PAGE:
June 30, 2020 | The Hill

Declining Turkish-Iranian energy trade offers Washington an opportunity

June 30, 2020 | The Hill

Declining Turkish-Iranian energy trade offers Washington an opportunity

Excerpt

Economic issues were high on the agenda for Iran’s Foreign Minister Mohammad-Javad Zarif, who traveled to Istanbul for two days earlier this June. Zarif’s visit to Turkey marks his second foreign trip since the onset of the coronavirus pandemic in Iran, and is a measure of the regime’s distressed financial situation due to U.S. sanctions.

But beneath a veneer of fraternal comments and anti-sanctions sentiment is a stark new reality for both Islamist governments. Turkey is no longer the market it once was for Iranian energy products.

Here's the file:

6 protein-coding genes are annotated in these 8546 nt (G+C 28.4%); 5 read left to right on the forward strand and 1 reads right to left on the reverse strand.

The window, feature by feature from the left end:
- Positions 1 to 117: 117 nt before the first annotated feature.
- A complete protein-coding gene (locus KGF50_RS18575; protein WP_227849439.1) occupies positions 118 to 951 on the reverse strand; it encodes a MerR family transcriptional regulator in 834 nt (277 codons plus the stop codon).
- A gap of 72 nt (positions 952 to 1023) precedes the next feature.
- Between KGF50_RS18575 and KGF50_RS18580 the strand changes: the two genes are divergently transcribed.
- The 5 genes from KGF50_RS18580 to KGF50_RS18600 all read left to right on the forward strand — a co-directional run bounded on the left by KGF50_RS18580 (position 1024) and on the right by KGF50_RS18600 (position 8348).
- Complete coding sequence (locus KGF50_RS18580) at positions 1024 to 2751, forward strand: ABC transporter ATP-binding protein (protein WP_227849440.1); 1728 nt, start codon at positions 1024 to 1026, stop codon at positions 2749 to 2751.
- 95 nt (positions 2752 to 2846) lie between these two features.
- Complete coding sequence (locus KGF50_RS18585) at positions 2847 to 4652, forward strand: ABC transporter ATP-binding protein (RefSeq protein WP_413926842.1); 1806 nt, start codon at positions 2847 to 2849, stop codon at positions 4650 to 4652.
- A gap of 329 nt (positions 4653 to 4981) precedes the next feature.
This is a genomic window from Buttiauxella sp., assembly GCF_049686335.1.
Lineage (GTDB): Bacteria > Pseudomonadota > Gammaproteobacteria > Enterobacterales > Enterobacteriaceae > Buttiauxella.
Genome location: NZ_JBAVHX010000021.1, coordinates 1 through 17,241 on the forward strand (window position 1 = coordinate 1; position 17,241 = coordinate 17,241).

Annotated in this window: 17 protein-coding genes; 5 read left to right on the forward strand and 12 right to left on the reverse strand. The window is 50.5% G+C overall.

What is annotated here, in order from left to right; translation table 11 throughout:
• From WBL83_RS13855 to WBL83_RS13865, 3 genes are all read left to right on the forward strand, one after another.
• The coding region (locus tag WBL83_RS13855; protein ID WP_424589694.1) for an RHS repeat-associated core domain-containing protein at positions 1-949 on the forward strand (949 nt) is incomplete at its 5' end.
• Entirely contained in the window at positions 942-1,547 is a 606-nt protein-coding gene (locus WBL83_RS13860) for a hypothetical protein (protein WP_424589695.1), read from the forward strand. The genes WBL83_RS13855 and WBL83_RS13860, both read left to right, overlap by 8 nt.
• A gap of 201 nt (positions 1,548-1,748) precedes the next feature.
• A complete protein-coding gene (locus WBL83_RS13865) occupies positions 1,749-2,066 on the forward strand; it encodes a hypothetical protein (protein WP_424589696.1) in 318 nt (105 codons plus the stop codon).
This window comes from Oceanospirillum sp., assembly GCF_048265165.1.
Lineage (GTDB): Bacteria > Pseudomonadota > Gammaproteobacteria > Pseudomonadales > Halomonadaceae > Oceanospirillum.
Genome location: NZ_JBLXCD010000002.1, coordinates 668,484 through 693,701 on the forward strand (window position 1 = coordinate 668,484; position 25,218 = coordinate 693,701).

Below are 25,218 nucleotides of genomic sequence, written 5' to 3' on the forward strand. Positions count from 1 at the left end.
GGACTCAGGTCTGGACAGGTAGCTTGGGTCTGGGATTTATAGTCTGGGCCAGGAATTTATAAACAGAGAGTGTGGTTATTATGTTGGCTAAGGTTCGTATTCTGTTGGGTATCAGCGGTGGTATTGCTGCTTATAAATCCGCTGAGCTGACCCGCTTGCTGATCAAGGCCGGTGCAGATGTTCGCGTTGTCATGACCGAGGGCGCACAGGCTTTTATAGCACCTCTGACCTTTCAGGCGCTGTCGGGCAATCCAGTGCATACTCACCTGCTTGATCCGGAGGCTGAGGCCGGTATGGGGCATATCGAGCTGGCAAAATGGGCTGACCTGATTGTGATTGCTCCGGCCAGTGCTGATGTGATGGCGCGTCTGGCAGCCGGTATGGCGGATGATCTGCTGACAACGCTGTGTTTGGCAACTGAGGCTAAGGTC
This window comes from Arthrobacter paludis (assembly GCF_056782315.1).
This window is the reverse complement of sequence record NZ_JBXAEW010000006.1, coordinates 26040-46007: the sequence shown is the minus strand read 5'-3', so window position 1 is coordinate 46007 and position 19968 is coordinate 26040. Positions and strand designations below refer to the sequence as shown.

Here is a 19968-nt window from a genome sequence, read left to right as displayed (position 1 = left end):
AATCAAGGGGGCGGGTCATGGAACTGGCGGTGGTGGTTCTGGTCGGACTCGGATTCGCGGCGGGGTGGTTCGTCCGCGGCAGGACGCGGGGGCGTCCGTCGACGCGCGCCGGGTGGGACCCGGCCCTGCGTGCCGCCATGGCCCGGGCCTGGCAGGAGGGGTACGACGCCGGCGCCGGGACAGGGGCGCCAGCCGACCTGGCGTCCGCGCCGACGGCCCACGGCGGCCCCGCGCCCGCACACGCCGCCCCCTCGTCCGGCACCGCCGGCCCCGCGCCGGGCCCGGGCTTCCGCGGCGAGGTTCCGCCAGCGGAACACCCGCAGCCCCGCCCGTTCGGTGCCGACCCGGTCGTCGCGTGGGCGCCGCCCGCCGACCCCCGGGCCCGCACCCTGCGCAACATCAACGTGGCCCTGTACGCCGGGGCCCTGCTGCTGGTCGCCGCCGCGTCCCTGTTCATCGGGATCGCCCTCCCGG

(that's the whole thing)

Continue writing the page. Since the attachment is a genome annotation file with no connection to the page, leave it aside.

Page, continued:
Bluster notwithstanding, since the revocation of oil waivers by the Trump administration in May 2019, Ankara ceased its purchases of Iranian crude oil. It has spent the past two years picking up more American liquefied natural gas (LNG) and Azerbaijani gas than via pipeline from Iran. What’s more, Tehran’s overall trade statistics with Ankara have reportedly taken a downward turn, a phenomenon that has not gone unnoticed in Iran.

Aykan Erdemir is the senior director of the Foundation for the Defense of Democracies’ Turkey Program and a former member of the Turkish Parliament. Behnam Ben Taleblu is a senior fellow at FDD, where he contributes to FDD’s Iran program and covers Iranian political and security issues. Both contribute to FDD’s Center on Economic and Financial Power (CEFP). Follow Aykan on Twitter @aykan_erdemir

Read in The Hill

Issues:

Iran Sanctions and Illicit Finance Turkey